AAAI 2017: The kernel Kalman rule: efficient nonparametric inference with recursive least squares

Nonparametric inference techniques provide promising tools for probabilistic reasoning in high-dimensional nonlinear systems. Most of these techniques embed distributions into reproducing kernel Hilbert spaces (RKHS) and rely on the kernel Bayes’ rule (KBR) to manipulate the embeddings. However, the computational demands of the KBR scale poorly with the number of samples and the KBR often suffers from numerical instabilities. In this paper, we present the kernel Kalman rule (KKR) as an alternative to the KBR. The derivation of the KKR is based on recursive least squares, inspired by the derivation of the Kalman innovation update. We apply the KKR to filtering tasks where we use RKHS embeddings to represent the belief state, resulting in the kernel Kalman filter (KKF). We show on a nonlinear state estimation task with high dimensional observations that our approach provides a significantly improved estimation accuracy while the computational demands are significantly decreased.

  • G. H. W. Gebhardt, A. Kupcsik, and G. Neumann, “The kernel Kalman rule: efficient nonparametric inference with recursive least squares,” in Thirty-First AAAI Conference on Artificial Intelligence, 2017.
    [BibTeX] [Abstract] [Download PDF]

    Nonparametric inference techniques provide promising tools for probabilistic reasoning in high-dimensional nonlinear systems. Most of these techniques embed distributions into reproducing kernel Hilbert spaces (RKHS) and rely on the kernel Bayes? rule (KBR) to manipulate the embeddings. However, the computational demands of the KBR scale poorly with the number of samples and the KBR often suffers from numerical instabilities. In this paper, we present the kernel Kalman rule (KKR) as an alternative to the KBR. The derivation of the KKR is based on recursive least squares, inspired by the derivation of the Kalman innovation update. We apply the KKR to filtering tasks where we use RKHS embeddings to represent the belief state, resulting in the kernel Kalman filter (KKF). We show on a nonlinear state estimation task with high dimensional observations that our approach provides a significantly improved estimation accuracy while the computational demands are significantly decreased.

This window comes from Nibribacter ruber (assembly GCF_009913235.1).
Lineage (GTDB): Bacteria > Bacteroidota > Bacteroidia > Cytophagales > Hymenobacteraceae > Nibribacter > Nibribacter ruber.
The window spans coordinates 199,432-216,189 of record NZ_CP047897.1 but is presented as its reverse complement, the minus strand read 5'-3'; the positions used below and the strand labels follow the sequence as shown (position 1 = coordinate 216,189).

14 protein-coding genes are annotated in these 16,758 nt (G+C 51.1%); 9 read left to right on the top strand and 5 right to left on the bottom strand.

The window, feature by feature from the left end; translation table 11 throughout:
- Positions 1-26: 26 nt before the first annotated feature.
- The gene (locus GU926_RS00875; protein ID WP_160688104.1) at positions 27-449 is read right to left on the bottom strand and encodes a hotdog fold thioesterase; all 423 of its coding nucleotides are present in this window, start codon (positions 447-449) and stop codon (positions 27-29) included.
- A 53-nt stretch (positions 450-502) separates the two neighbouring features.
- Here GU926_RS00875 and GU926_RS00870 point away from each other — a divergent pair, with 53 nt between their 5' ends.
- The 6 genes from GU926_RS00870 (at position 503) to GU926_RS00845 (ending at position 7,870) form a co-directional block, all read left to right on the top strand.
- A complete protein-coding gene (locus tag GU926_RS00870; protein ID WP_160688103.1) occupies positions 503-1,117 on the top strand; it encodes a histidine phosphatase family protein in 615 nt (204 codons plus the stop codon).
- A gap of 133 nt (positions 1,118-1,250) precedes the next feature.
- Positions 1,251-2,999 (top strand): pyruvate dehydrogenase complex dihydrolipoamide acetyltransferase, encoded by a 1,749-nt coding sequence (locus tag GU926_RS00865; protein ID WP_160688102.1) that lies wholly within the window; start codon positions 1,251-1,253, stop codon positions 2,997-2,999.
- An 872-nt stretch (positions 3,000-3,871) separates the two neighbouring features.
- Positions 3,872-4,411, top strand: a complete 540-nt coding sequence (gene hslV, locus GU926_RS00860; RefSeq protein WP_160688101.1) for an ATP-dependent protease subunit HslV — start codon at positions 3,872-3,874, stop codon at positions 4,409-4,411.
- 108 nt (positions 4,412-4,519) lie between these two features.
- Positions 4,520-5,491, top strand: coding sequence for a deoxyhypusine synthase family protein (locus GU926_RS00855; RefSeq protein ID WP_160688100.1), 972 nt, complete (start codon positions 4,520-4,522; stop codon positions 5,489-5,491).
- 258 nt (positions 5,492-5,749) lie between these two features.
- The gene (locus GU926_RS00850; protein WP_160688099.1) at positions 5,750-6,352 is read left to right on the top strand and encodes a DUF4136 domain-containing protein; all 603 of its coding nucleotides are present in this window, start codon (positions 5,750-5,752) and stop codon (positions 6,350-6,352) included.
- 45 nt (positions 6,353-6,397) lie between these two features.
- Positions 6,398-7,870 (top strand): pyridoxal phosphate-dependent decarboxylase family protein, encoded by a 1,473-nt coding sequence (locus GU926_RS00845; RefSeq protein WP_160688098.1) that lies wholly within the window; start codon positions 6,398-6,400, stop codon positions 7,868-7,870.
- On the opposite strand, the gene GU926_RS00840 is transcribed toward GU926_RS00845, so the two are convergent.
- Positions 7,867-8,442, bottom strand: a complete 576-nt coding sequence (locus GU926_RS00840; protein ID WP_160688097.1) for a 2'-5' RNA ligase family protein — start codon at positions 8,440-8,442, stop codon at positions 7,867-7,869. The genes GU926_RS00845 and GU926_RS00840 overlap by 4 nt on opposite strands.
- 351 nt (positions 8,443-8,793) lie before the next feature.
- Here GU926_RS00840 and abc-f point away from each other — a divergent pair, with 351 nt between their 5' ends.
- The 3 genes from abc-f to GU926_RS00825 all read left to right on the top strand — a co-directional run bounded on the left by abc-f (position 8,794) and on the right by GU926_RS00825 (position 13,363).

@inproceedings{lirolem26739,
    author = {G. H. W. Gebhardt and A. Kupcsik and G. Neumann},
    publisher = {AAAI},
    month = {February},
    title = {The kernel Kalman rule: efficient nonparametric inference with recursive least squares},
    booktitle = {Thirty-First AAAI Conference on Artificial Intelligence},
    year = {2017},
    url = {http://eprints.lincoln.ac.uk/26739/},
    abstract = {Nonparametric inference techniques provide promising tools
    for probabilistic reasoning in high-dimensional nonlinear systems.
    Most of these techniques embed distributions into reproducing
    kernel Hilbert spaces (RKHS) and rely on the kernel
    Bayes? rule (KBR) to manipulate the embeddings. However,
    the computational demands of the KBR scale poorly
    with the number of samples and the KBR often suffers from
    numerical instabilities. In this paper, we present the kernel
    Kalman rule (KKR) as an alternative to the KBR. The derivation
    of the KKR is based on recursive least squares, inspired
    by the derivation of the Kalman innovation update. We apply
    the KKR to filtering tasks where we use RKHS embeddings
    to represent the belief state, resulting in the kernel Kalman filter
    (KKF). We show on a nonlinear state estimation task with
    high dimensional observations that our approach provides a
    significantly improved estimation accuracy while the computational
    demands are significantly decreased.},
    keywords = {ARRAY(0x56147f374af8)}
    }